She’s starting from scratch
To start the class, Smith, an Osterville resident and a 2009 graduate of the Institute of Culinary Education in New York City, shares that most professional bakers use weights rather than volume—ounces and pounds, rather than tablespoons and cups—to measure out ingredients because they are a more accurate form of measurement. Note: in the recipe we have converted the measurements to cups and tablespoons for the home baker.
Smith opened Amie Bakery in December of 2014 and says it is part of the “second phase” of her career. Back in 2008, she was working as a corporate writer in Manhattan, but when the economy took a downturn she decided to pursue her passion for baking, a love instilled in her by her father. With her degree in hand in 2009, she began baking up confections professionally, first taking private orders while she searched for a sweet location to open her own bakery.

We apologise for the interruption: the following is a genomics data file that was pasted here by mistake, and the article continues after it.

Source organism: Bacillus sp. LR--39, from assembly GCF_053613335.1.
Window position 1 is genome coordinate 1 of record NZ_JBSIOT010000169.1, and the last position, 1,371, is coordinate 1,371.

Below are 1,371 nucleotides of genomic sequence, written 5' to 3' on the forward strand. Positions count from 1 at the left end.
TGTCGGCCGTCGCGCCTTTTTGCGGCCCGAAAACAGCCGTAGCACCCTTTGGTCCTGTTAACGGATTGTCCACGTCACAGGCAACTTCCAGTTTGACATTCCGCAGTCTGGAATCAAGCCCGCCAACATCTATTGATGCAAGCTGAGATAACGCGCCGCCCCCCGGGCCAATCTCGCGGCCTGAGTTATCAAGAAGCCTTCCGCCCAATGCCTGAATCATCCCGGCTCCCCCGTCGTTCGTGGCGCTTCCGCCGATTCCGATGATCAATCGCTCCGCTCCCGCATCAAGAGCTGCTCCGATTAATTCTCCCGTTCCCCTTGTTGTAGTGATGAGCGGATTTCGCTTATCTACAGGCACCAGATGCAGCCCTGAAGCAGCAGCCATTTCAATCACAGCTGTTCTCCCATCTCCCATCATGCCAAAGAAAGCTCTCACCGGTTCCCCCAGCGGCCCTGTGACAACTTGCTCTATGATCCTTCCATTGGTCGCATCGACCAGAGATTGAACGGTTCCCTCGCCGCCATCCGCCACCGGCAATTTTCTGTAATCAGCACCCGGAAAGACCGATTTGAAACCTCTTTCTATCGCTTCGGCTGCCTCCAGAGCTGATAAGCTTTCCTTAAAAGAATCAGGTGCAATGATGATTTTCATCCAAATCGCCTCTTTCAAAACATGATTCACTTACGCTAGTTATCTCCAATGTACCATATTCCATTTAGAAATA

As mentioned, Smith formerly worked as a marketing writer as well as a part-time writing teacher at Northeastern University; she continued her role as an educator when she opened AMIE Academie in her bakery last August. Her goal for the classes is to share some of what she has learned, and to encourage people to bake their own delicious treats at home using fresh, quality ingredients. “The whole mission behind my bakery,” she says, “is to reacquaint people with the way things used to taste.”
In a time when so much of what we eat is being mass-produced or super-sized, Smith is rejecting that trend, and her recipes are inspired from simpler times when baked goods like pastries, cakes and pies were made using natural, authentic ingredients. “I make everything from scratch and in small batches,” Smith says, adding that there is a significant difference in the taste and texture of a pastry cream, for example, when it is made fresh on the premises and from quality ingredients.
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